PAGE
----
I enjoyed reading this book, and the free verse style was interesting because it is rare that I have read a book in that form. There was great depth to the characters, and it was easy to see into their lives and feel what they experienced. Occasionally, the author makes references to people, songs, or events which will remind the reader that the story is set in the 60s. Also, being that Maisie's love for art and culture is prominent in the book, many art culture references of that time period are mentioned.
The author did a great job of showing the growth and progression of the characters and relationships, even when those relationships were toxic. The reality behind the character development was very strong. In the negative relationships, such as Maisie's relationship with her mother, there are quick breaks to the negative character, at times. Therefore, the reader is able to see that there is a real, emotional person behind all the cruelty and hatefulness. Yet, not every relationship problem is solved in the end, because in reality, that is not always how it works.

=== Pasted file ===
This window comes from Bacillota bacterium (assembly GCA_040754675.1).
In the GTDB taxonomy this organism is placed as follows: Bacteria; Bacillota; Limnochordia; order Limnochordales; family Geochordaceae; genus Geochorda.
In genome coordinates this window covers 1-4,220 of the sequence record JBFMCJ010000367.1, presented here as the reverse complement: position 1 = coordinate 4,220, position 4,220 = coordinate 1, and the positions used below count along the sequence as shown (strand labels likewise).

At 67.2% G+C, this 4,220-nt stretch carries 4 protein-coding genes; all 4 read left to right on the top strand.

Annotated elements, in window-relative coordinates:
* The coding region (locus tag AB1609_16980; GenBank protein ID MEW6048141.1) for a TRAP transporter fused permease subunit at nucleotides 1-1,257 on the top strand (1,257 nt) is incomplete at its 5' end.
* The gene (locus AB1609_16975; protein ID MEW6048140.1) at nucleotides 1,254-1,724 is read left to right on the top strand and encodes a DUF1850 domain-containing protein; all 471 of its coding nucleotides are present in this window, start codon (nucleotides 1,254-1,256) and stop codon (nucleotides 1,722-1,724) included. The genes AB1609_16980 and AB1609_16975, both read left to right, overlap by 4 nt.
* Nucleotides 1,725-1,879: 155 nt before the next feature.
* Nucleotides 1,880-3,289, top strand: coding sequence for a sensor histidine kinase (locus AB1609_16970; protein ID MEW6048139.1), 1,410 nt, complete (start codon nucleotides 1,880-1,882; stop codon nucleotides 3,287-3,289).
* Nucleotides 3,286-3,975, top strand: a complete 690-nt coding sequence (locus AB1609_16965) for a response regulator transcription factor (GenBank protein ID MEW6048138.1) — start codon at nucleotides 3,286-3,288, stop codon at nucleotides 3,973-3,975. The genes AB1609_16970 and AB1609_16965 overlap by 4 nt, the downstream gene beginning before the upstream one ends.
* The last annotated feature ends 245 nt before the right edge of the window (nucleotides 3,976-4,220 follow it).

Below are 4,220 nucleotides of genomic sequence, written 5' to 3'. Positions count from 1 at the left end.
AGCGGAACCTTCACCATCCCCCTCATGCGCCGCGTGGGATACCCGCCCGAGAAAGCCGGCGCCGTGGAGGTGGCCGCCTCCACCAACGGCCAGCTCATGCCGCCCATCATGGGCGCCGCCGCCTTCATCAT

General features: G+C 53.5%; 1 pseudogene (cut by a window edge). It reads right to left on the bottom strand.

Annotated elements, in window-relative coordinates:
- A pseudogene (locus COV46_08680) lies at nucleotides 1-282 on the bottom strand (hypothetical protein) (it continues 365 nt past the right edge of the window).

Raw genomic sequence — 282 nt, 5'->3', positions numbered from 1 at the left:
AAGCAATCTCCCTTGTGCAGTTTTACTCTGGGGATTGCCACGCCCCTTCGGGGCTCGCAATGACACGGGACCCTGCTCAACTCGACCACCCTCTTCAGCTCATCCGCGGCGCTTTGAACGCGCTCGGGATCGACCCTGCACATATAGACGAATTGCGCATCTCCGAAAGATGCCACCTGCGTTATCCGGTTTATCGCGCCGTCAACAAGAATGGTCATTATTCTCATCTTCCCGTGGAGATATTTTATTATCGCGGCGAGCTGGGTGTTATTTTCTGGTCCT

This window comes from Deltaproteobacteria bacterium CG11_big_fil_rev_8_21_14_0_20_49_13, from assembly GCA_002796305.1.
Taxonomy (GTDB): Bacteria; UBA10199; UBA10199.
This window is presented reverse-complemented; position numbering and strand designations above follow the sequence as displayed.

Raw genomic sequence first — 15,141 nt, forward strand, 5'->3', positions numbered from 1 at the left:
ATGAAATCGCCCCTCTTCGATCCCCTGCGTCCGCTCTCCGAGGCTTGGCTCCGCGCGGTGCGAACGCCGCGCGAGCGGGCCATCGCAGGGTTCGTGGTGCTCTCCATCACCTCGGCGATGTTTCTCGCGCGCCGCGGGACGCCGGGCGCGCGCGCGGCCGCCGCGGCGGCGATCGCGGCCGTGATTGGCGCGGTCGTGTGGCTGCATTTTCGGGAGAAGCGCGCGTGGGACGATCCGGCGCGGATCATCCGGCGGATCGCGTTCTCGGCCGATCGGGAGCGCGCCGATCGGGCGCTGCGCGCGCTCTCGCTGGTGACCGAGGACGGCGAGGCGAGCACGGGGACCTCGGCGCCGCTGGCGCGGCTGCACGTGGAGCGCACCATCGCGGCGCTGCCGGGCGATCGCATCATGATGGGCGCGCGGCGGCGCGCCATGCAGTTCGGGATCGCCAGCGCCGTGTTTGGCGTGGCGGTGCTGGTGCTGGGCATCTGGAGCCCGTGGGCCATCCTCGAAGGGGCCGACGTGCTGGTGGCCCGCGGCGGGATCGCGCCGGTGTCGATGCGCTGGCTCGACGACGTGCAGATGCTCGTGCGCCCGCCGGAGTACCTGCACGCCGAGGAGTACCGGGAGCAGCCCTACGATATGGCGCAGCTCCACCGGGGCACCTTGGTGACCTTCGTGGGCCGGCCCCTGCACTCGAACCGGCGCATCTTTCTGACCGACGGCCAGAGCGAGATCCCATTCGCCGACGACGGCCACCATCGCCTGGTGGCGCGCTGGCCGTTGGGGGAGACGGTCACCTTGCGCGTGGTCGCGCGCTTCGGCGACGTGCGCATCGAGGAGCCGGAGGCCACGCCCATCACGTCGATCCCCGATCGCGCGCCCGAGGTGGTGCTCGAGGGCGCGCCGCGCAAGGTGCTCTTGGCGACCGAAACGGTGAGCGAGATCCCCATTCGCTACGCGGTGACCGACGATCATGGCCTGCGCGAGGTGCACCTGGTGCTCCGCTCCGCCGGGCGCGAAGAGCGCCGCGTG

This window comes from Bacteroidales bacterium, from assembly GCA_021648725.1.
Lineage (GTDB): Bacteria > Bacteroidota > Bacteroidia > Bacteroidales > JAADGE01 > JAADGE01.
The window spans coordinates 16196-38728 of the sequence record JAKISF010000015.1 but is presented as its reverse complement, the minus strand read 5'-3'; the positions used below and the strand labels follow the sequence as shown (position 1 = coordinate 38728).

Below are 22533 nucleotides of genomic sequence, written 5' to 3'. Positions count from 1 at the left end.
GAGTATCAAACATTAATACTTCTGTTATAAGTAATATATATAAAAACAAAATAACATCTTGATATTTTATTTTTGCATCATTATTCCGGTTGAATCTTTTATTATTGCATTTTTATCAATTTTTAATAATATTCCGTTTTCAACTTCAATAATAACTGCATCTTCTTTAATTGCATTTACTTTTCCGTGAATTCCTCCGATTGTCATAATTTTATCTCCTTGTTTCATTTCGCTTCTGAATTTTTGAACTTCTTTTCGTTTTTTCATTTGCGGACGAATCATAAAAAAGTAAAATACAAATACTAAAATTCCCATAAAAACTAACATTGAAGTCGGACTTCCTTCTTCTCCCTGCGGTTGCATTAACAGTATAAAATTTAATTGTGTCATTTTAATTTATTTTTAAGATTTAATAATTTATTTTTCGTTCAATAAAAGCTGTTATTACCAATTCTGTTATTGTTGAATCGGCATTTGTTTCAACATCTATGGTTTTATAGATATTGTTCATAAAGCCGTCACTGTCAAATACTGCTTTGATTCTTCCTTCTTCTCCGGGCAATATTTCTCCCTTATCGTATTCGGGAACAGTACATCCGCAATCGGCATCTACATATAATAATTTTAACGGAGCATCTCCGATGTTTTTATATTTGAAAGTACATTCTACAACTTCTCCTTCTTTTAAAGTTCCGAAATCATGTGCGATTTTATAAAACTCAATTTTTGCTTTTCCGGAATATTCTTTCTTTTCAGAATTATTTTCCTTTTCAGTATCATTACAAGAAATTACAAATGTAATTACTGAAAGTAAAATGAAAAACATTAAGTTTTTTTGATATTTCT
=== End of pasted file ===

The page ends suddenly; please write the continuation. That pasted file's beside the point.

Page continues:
Despite the harsh reality of many situations in the story, there are silver linings that help pull the story together. I feel like the author did a great job of balancing fiction and real life. It is a very gripping story, and the free verse style makes it even more compelling.
Grammatically, I did not see anything wrong with the story. Overall, it was a great book. I would like to note, for those who may have issues with this, there is some language, especially early in the book, but nothing extremely severe. There are also a few sexual references and descriptions, but nothing too graphic. As far as an age group, I would definitely recommend the book for only older teens and adults.
This is a very riveting coming-of-age story, and I am rating it 4 out of 4 stars. I recommend it, especially for those who love poetry, art, and culture. I hope many will get the chance to read this story.